The Canadian Women’s Foundation regularly evaluates its funded programs to gain insight into their impact, develop a better understanding of best practices, and make program improvements.
We share these evaluation reports and commissioned research to help nonprofit organizations build their knowledge and capacity for developing programs that support gender equality.
- Violence Prevention
Avon Tip Sheets
If you know someone who is experiencing violence, these tips will help you take effective action. This series of tip sheets was created by the Canadian Women’s Foundation in partnership with The Canadian Network of Women’s Shelters and Transition Houses. Funding for this project has been provided by AVON Foundation for Women.
Violence Prevention Reviews
In 2011, the Canadian Women’s Foundation conducted a review of our work in the area of violence prevention. The goal of the review process is to continue to enrich and enhance our long-term strategy for preventing violence against women. The following scans were produced within the framework of the review process in order to inform the Canadian Women’s Foundation and stakeholders on the current issues affecting the sector.
Prepared by: Manon Lamontagne
Prepared by: Canadian Network of Women’s Shelters & Transition Houses
- Teen Healthy Relationships
Healthy Relationships: Preventing teen dating violence (2011)
Healthy Relationships 101: An Overview of School-Based Healthy Relationships Programs (2012)
Teen Healthy Relationship Programming: National Learning Strategy (2013)
Leading for Change: National Evaluation of the Canadian Women’s Foundation Teen Healthy Relationships Program (2013-2017)
Building the Field of Teen Healthy Relationships: National Survey Data Report – Executive Summary (2017)
Building the Field of Teen Healthy Relationships: Mid-Project Report (2017)
Building the Field of Teen Healthy Relationships: Report to Field (2015-2018)
- Economic Development
Building a Stronger Future: Economic Development Evaluation Highlights, 2009-2014
This highlights report summarizes the results of the Canadian Women’s Foundation’s Economic Development program evaluation from 2009-2014. During this five-year cycle, the Foundation invested about $6 million in an economic development strategy that aimed to help women living on low incomes to build sustainable livelihoods. Much of this investment went into 10 women-centred programs across Canada that reached more than 3,000 women. During this 5-year cycle, the Foundation also invested in two Aboriginal Partnership Grants. This report summarizes the Foundation’s approach, findings, successes, and learnings from all of these funded programs.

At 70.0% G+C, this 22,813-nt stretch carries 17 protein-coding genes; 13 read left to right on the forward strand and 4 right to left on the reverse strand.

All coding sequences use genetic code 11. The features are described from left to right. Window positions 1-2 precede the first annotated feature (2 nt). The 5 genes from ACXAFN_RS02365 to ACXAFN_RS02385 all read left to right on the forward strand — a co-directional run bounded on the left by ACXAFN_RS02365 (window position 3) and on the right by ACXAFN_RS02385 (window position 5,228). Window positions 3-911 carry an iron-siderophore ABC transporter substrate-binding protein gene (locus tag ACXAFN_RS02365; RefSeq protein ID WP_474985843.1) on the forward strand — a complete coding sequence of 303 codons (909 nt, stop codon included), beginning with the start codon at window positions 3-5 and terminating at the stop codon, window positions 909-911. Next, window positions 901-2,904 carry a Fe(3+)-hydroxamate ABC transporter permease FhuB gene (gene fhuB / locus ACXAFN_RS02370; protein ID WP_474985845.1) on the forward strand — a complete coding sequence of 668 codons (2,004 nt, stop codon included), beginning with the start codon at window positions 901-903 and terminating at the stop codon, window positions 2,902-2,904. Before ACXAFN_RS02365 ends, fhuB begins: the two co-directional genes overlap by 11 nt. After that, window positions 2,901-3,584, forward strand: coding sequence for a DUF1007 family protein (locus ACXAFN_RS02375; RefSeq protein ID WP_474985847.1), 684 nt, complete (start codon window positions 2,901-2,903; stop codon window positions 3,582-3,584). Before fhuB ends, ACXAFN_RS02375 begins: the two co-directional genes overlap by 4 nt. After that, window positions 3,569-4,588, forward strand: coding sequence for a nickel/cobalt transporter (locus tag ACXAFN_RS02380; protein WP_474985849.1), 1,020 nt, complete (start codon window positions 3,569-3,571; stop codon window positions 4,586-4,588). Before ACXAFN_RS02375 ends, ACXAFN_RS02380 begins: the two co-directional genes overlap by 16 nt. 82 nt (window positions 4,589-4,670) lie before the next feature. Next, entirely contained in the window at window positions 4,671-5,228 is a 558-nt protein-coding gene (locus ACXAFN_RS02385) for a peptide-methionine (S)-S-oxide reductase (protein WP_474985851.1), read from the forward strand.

Beyond Survival: Helping Women Transition out of Poverty
This report presents the results of the Canadian Women’s Foundation Economic Development Collaborative Fund. The Collaborative Fund was a five-year $4.8 million program that provided financial and technical support to ten community programs across Canada that helped low-income women transition out of poverty and build a sustainable livelihood. This report explains our approach, describes our research process, summarizes our findings, and analyzes the key lessons for practitioners, and the and implications for funders and policy-makers.
- Girls’ Fund Evaluation Reports
Girls Fund 2009-2012 Evaluation Report
From 2009 to 2012, the Girls’ Fund supported 14 organizations across the country working with girls aged 9 to 13. These organizations participated in an evaluation of their programs and networks with the support of external evaluators. The evaluation looked at the process of implementing the girls’ programs, as well as the impact of the programs on girls’ lives.
Girls Fund 2012-2016 Evaluation Report
Girls’ Fund 2012-2016 Highlights report
Leading for Change: A Report on the Canadian Women’s Foundation Leadership Institute Pilot Program
In 2012, the Foundation partnered with St. Francis Xavier University’s Coady International Institute to launch the Canadian Women’s Foundation Leadership Institute as a three-year pilot program. The vision was a women’s leadership institute that supports emerging women leaders in Canada’s non-profit sector, and promotes a broader, more inclusive approach to leadership. This report summarizes the evaluation data gathered throughout the pilot program, highlighting the Institute’s approach, successes, and lessons learned. It also touches on the plans for the next phase of this unique, innovative, and much-needed women’s leadership development program.
- Policy Briefs
Policy Brief:. The COVID-19 pandemic is a gender issue and an equity issue that should be considered through a human rights lens. We know that women, girls, and trans and non-binary people in Canada are already unable to access their full human rights; when these rights go unrealized in “ordinary times,” they are all the more vulnerable in times of widespread upheaval. This brief sheds light on the gendered impacts of this pandemic, the need for non-profit sector stabilization, and the importance of an intersectional gender analysis in policy at all levels in both the response and recovery. It has been shared with federal government ministers and officials, with women sector and other partners. It informs our policy decisions going forward.
Policy Brief:An Act Respecting the Laicity of the State, May 2019.